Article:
Pat: For myself going from the custom market to this 55 or older, probably the biggest strategy that gives me the biggest advantages, I went from doing a custom house where you had to go find a lot. Sometimes, they knew where they wanted it, maybe they had a lot. A lot of times, maybe they didn’t. You got to go find a lot. You got to buy from someone else. Price out the house, and build it.
You make money just on building the house. I’m making money on the development side for the ground, still making money on the house, which there’s a higher profit margin on the upgrades, I would say substantially higher.
Then even the way that coin is a modeled from the sales side of things, I feel like we make a little bit on the sales side as well.
Host: OK, thank you. One of the things that you guys had mentioned in prior conversation is about how being involved in your local home‑building association was also, you felt, like an advantage to you. Can you tell us more about that?
Justin: I’ve been very involved in my home builders association. I was president years ago. I don’t think it ever hurts to stay involved and give back to the association and help each other fight the battles that we all fight each day regarding code changes, energy code increases, all that stuff.
Seems we are at constant battles, we try to keep the costs down. We were just talking before these costs just keep rising and rising. Specifically our home builders association, I think does a very good job at trying to keep it competitive.
Pat: For me, also I’ve been involved locally as president of board of directors of our homeowners association. To me it’s more about the networking and working with the other builders in our area. We’re all fighting the same fight. We’re all in this together. We don’t look at them as competitors. We look at them as partners.
In addition, I am also part of NAHB, is a builder 20 group too. Where other builders around the country, we get together on a similar size in nature. That along with my affiliation with Epcon, where we get together on a regular basis, other Epcon developers get together. It gives us the ability to be able to share best practices and things that they’re seeing in their markets.
I can take those back to my market and help us better be more competitive locally, because of all of that knowledge that I’m able to gain through those groups.
Host: Very good. You guys are also involved in giving back to your communities, have done that in your businesses. Can you tell us more?
Pat: In 2010, when we founded our company, my dad had passed away from Alzheimer’s. I made it my mission and put my company in his name. We formed a fund in my dad’s name, is called the The Joe McKee Memorial Alzheimer’s Fund. We take a percentage of every home that we sell. We put it in that fund, and we use it to help support the Alzheimer’s association in all the communities that we build in.
The hundreds of thousands of dollars that we’ve given to that fund and to the local association pale in comparison to the benefits that we have gotten back. For our case, there are many causes out there, that one is near and dear to our heart, near and dear to many people’s hearts.
Even in the 55+ community, almost everybody there knows someone that has suffered from it, or is inflicted from it, or is dealing with it now. That gives us a connection to be able to start talking to our customers about it.
In addition, we’ve also held events, walks, walked in Alzheimer’s in our 55+ communities, which brings hundreds and hundreds, if not thousands of people to our community, for a reason not to buy a home. While they’re there, they’re able to look at homes since we’ve been able to leverage that from a marketing perspective as well.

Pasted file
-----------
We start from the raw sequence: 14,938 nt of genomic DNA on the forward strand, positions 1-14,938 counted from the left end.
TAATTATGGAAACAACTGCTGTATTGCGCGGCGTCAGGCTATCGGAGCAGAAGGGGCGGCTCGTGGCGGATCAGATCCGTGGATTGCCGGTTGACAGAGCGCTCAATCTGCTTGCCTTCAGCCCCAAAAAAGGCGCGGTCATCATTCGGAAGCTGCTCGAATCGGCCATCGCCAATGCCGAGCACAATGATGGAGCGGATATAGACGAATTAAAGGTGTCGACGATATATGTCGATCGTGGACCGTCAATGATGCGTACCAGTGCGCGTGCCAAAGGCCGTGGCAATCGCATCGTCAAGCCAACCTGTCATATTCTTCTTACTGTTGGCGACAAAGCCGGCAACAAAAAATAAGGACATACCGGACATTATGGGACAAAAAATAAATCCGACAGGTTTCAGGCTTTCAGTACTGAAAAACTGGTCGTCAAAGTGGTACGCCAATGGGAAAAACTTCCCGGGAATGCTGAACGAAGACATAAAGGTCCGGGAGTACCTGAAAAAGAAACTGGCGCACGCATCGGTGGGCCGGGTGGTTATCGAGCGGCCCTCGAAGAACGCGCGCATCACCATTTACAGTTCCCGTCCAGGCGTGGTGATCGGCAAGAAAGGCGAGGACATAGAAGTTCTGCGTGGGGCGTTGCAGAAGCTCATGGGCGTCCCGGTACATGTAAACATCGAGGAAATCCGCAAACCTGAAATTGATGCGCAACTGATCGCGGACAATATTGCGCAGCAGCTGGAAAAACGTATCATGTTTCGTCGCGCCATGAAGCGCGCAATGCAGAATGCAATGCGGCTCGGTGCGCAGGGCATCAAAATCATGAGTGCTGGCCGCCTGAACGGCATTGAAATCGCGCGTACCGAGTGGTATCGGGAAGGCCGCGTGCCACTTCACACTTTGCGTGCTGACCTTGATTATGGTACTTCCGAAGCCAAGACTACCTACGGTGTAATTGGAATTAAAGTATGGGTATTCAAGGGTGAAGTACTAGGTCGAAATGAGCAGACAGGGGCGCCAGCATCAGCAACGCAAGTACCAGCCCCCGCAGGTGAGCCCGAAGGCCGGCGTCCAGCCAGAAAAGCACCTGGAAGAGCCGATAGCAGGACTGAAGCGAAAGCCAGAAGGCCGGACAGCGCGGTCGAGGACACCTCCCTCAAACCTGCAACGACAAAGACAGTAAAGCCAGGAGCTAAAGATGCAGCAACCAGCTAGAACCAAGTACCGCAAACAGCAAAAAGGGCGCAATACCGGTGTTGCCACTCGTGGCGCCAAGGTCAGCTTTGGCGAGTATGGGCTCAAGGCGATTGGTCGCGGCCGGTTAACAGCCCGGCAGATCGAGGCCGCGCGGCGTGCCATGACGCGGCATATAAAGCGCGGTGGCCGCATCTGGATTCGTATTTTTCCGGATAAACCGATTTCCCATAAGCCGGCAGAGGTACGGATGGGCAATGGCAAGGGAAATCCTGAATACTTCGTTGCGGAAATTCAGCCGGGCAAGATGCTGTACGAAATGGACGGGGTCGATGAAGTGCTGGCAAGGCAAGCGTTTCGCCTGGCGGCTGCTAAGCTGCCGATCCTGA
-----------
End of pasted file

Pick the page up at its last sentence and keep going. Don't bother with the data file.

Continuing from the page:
Justin: We’ve been involved in an organization called Homes For Hope, maybe some of you have heard about it. They go to third world countries rather than just drop food or give them shelter or whatever.
They actually give them business loans, small business loans. It could be as small as $100, $300, to start a business, and be able to provide for themselves. Instead of having to continually find that food for them or give them shelter, they can actually build and sustain a business and be entrepreneurs.
Host: Great. Growth and capital, we’d like to learn more about how you guys have been able to streamline your processes and get better access to capital with the way that you’re working today.
Justin: As far as capital, I think one of the biggest advantages, not necessarily directly linked to capital, because we are building more units. I went from building five or six custom homes per year, which was about $3 million, $4 million in product, to building…
We made as many as 40 this year, which may be as high as $16 million in product. When you have that much business, you get a little better economic help and pricing from subs and things like that, and interest rates from banks.
Pat: For us, it’s a little bit of a different scenario. Similar to Justin, as we got larger, capital was more readily available. We’re also extremely well capitalized as a builder. That will do about 300 homes this year.
Playing in the 55+ space as well, it’s a good story to tell banks, and they have confidence in the market. All you have to do is show them the different graphics and the numbers. They understand that that market is underserved.
It’s very easy for us to be able to pitch the projects that we’re doing, especially on the 55+ side, to our banks and other investors out there because they know there is a need out there. It will weather downturns better than the other markets will.
Host: As far as your processes, your systems, and buying power, what kind of benefits are you seeing there?
Pat: Being affiliated, as I said, with NAHB’s Builder 20 Group and also with Epcon, we were able to take advantage of larger purchasing capabilities through those groups.